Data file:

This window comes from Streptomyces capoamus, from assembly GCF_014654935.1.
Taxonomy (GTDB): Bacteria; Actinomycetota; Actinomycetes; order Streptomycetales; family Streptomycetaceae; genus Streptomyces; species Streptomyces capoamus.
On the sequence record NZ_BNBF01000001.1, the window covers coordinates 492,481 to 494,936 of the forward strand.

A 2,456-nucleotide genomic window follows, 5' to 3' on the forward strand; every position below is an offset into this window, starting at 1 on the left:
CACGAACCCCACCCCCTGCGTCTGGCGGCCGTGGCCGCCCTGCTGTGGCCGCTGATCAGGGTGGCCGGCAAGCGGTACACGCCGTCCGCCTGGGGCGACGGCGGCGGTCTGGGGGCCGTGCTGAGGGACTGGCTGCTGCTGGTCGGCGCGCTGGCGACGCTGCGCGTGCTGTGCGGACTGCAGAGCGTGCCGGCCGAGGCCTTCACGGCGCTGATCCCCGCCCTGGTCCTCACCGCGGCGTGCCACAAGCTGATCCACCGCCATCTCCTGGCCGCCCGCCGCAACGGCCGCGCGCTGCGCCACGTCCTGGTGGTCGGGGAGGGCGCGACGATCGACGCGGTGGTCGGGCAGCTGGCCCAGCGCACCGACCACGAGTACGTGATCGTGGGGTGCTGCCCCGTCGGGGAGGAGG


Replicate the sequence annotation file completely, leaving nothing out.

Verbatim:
This window comes from Streptomyces capoamus, from assembly GCF_014654935.1.
Taxonomy (GTDB): Bacteria; Actinomycetota; Actinomycetes; order Streptomycetales; family Streptomycetaceae; genus Streptomyces; species Streptomyces capoamus.
On the sequence record NZ_BNBF01000001.1, the window covers coordinates 492,481 to 494,936 of the forward strand.

A 2,456-nucleotide genomic window follows, 5' to 3' on the forward strand; every position below is an offset into this window, starting at 1 on the left:
CACGAACCCCACCCCCTGCGTCTGGCGGCCGTGGCCGCCCTGCTGTGGCCGCTGATCAGGGTGGCCGGCAAGCGGTACACGCCGTCCGCCTGGGGCGACGGCGGCGGTCTGGGGGCCGTGCTGAGGGACTGGCTGCTGCTGGTCGGCGCGCTGGCGACGCTGCGCGTGCTGTGCGGACTGCAGAGCGTGCCGGCCGAGGCCTTCACGGCGCTGATCCCCGCCCTGGTCCTCACCGCGGCGTGCCACAAGCTGATCCACCGCCATCTCCTGGCCGCCCGCCGCAACGGCCGCGCGCTGCGCCACGTCCTGGTGGTCGGGGAGGGCGCGACGATCGACGCGGTGGTCGGGCAGCTGGCCCAGCGCACCGACCACGAGTACGTGATCGTGGGGTGCTGCCCCGTCGGGGAGGAGG